Letter from Peter Lamprey to W Gunton

ELampreyPGuntonWXX0206.pdf

Title

Letter from Peter Lamprey to W Gunton

Description

Peter Lamprey writes about life on Tiree including the terrible weather and having to stay on to train new operators.

Creator

Publisher

IBCC Digital Archive

Rights

This content is available under a CC BY-NC 4.0 International license (Creative Commons Attribution-NonCommercial 4.0). It has been published ‘as is’ and may contain inaccuracies or culturally inappropriate references that do not necessarily reflect the official policy or position of the University of Lincoln or the International Bomber Command Centre. For more information, visit https://creativecommons.org/licenses/by-nc/4.0/ and https://ibccdigitalarchive.lincoln.ac.uk/omeka/legal.

Format

Five page handwritten letter

Language

Identifier

ELampreyPGuntonWXX0206

Coverage

Transcription

[RAF Crest]

[underlined] Tiree [/underlined]

Friday [underlined] 6th Feb. [/underlined]

Dear Unk – [underlined] others. [/underlined]

Don’t for one moment imagine I shall ever address you as my friends. From now on relations are distant and to say the least – strained. You may glory in my my[sic] miseries but the day of reckoning will come and I hope to drop a shower of urea upon the whole flaming lot of you.

The biggest event of the present war is undoubtedly Mr. G.W.R. Harbours great contribution to the literary history of the times. I didn’t know the perisher could read, much less write. However,

[page break]

being broadminded, I thank him. Not that his remarks are in any way correct. He has evidently been misinformed when he says I don’t like this this[sic] place. I love it. I wouldn’t leave here if I had to crawl all the way to Scotland. I hope they don’t mention England as I’d try that.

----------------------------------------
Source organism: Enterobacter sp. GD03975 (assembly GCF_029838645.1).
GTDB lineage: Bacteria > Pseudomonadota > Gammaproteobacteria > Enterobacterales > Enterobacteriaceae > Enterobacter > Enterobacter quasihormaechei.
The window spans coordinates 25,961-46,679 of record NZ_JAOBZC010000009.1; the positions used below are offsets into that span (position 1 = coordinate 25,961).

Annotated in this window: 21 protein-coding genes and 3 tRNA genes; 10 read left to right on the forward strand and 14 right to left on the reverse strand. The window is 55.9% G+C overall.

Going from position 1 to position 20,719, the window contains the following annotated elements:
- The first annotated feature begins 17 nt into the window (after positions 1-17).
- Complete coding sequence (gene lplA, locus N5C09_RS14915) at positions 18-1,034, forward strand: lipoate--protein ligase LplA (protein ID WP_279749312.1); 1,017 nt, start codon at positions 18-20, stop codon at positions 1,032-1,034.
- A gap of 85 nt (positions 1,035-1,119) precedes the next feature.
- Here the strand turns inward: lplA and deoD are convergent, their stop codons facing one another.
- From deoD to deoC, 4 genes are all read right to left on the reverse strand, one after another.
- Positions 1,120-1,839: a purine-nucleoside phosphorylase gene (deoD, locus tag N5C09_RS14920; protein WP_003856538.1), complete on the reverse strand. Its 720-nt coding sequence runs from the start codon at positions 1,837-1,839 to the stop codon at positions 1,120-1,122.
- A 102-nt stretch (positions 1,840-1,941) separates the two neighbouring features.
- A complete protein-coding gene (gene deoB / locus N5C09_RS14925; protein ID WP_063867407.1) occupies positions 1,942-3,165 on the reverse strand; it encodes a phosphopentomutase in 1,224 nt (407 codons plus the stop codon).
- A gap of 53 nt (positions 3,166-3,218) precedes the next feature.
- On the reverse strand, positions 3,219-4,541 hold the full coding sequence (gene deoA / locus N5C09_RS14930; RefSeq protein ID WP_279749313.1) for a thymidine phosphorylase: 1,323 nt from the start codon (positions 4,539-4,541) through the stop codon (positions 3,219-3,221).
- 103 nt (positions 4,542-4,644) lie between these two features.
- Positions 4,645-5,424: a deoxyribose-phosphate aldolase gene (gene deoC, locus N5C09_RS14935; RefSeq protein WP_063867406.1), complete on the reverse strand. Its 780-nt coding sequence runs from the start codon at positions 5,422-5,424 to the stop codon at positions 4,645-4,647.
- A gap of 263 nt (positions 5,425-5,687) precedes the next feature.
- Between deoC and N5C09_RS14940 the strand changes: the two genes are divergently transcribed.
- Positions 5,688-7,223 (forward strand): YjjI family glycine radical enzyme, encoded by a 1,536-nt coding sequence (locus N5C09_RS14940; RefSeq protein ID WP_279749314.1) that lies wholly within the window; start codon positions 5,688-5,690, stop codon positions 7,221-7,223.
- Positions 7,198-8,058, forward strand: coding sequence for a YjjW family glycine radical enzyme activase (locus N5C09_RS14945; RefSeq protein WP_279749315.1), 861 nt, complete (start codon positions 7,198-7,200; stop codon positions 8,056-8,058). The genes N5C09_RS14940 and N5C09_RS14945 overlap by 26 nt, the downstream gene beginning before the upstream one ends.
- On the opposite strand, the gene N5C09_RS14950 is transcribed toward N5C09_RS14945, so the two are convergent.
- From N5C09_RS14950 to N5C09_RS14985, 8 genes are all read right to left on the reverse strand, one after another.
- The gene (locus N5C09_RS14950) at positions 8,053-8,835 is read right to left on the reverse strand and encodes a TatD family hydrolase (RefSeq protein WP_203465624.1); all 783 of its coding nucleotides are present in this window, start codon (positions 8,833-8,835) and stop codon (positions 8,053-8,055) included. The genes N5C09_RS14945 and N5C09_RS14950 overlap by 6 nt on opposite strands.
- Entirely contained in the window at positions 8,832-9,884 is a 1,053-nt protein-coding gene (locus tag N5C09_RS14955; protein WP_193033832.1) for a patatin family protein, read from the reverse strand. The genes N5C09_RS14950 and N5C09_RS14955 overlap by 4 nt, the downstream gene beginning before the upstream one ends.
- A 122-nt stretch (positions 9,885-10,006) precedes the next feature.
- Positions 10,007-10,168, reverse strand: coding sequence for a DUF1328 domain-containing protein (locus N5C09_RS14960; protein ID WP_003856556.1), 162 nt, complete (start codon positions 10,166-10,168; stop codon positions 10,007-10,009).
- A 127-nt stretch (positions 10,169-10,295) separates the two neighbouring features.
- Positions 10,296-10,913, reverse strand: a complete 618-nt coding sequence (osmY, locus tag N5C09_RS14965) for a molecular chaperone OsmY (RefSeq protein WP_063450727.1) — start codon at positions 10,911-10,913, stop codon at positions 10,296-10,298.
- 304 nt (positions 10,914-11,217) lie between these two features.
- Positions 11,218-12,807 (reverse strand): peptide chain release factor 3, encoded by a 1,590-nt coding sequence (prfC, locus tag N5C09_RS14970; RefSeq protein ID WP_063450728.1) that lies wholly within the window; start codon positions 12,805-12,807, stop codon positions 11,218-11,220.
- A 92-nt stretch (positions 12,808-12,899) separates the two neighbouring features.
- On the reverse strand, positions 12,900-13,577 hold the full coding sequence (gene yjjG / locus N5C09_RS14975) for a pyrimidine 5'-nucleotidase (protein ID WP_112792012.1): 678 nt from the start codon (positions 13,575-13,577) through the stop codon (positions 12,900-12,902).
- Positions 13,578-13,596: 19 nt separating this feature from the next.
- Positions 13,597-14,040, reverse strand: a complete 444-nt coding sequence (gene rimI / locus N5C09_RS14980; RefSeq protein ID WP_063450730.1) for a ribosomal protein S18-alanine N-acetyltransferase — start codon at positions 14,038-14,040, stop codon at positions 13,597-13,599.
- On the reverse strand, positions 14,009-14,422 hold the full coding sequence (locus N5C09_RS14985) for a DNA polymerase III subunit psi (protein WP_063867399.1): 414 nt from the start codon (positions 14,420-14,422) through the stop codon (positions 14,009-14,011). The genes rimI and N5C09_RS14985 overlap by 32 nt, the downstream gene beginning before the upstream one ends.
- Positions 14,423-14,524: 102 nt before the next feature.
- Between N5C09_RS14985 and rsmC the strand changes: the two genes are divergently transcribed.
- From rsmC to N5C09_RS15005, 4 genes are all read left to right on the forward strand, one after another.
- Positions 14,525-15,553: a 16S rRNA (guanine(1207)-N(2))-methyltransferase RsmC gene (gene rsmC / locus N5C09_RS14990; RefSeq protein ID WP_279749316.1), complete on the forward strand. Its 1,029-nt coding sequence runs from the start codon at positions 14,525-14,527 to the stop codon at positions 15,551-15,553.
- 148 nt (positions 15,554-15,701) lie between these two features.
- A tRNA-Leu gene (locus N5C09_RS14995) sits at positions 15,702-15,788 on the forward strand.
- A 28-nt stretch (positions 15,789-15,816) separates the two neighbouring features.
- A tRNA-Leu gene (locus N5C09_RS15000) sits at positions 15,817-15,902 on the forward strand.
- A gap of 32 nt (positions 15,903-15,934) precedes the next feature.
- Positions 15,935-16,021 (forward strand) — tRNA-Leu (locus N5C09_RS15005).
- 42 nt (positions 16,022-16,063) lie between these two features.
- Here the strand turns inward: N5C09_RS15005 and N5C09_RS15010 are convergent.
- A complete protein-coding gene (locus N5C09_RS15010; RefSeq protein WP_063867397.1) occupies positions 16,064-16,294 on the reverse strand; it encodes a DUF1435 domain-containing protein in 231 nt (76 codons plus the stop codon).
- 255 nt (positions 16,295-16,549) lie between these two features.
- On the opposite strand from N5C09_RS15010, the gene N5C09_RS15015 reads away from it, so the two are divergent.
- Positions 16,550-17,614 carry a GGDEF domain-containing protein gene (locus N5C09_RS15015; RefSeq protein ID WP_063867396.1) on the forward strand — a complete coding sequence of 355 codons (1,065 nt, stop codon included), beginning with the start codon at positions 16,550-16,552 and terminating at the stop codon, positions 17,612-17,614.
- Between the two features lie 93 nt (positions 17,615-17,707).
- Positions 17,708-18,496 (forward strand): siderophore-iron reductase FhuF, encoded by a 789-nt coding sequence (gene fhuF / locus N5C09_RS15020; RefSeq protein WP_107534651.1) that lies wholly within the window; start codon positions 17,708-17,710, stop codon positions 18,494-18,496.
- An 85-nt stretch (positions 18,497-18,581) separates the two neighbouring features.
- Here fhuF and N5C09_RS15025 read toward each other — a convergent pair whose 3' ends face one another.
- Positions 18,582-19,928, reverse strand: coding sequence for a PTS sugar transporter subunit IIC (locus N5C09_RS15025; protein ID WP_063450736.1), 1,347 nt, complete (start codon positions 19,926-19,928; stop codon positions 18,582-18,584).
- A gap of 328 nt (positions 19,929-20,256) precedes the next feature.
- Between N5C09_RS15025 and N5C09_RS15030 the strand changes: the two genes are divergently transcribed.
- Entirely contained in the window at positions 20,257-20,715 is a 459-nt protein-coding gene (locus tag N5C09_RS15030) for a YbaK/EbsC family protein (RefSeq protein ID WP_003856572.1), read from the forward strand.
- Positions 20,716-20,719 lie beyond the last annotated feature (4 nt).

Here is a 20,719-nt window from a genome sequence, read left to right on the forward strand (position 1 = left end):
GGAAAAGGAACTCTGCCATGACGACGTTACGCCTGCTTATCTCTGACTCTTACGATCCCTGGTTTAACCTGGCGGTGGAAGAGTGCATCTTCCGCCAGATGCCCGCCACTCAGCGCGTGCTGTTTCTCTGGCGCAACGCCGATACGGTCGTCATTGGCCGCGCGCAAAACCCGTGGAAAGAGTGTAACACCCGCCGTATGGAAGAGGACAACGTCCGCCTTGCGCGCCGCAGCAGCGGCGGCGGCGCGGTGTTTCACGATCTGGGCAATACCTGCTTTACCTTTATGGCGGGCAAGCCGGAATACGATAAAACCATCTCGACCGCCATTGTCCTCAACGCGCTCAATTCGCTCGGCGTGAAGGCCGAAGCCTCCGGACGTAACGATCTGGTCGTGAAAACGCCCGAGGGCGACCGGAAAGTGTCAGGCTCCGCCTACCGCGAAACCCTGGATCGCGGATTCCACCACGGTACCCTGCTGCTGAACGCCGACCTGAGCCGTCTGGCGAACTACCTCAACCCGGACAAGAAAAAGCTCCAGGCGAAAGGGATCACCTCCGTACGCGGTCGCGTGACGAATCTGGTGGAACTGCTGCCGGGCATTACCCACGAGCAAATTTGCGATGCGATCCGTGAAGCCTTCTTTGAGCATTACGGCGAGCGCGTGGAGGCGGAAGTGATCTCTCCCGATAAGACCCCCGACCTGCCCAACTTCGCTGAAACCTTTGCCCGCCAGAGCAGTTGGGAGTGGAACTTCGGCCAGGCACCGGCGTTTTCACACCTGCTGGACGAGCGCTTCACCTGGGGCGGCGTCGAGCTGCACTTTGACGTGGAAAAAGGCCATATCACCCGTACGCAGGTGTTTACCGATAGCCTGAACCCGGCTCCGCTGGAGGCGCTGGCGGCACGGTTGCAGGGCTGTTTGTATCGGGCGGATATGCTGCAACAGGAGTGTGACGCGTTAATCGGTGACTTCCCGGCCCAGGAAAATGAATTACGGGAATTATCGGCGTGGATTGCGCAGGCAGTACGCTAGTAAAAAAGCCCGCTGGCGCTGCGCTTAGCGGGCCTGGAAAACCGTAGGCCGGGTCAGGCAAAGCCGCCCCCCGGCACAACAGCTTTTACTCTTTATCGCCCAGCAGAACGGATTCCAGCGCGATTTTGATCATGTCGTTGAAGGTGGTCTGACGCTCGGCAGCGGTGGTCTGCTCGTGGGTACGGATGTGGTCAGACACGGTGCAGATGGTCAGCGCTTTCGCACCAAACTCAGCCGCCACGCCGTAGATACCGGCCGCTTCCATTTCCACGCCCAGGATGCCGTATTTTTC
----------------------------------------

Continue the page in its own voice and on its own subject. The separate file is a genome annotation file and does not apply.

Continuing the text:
The relief plane is supposed to arrive over the week-end – again. If it doesn’t come then I propose to start an airline of my own. The place is getting better day by day. There is more of it under water. With a few more days rain the bloody place will sink – I hope. You ask if we have had any snow – listen – I’ve got enough bleeding trouble wading through twelve inches mud and slosh without

[page break]

[RAF Crest]

5.
worrying about snow. If it doesn’t snow here its[sic] because nothing could be settled on this corner of heaven.

They have dug more trenches on this island than they had in France during the last fracas. Eventually they will have power lines etc [sic] in them. At present they have me in them every time I step outside. Not that I would have any objection to breaking my neck – it would be a relief. Mr. Harbour, in his masterpiece, says he lived in sand and, in his crude way, shit, for three years but it wasn’t all in one heap, like this is.

I thank Mr Hunt for his very true representation of myself and this earthly paradise. I have had the elbow on more than one occasion but it is the first time I’ve had it twice in one arm. [page break]
However, when I realise the efforts that his tutors must have made to bash a bit of learning into his skull I realise that it is good enough for his limited intelligence. Once again, I thank him.

Otherwise – life runs its weary way – no change can be reported from this zone of war. Not that I should like to disturb the even tenor of your lives with lurid tales of my suffering in the sacred name of freedom but if I don’t get a bit more sympathy than I’ve had of late I’ll make your blood run cold with the awful truth.

Enclosed you will find two letters – one that Mr. Evans might care to read and one addressed to Bill. And I’m [deleted] one letter [/deleted] warning you. If you start any nonsense I’ll [deleted] y [/deleted] use your belly for a bath mat.

[page break]

Since starting this epistle, word has come from H.Q. that two of us have to stay for a few weeks more to train the new operators. I am practising the daftest expression I can so they won’t pick me. But if they do – the sufferings I experience will be nothing to the sufferings you will hear in all my future letters.

Now I must go and keep my eye on the sky. Be careful. Kiss Rusty.
Love to all
Pete.

P.S. This will teach you not to expect a P.S. every time.

Collection

Citation

Peter Lamprey, “Letter from Peter Lamprey to W Gunton,” IBCC Digital Archive, accessed February 17, 2019, https://ibccdigitalarchive.lincoln.ac.uk/omeka/collections/document/6634.

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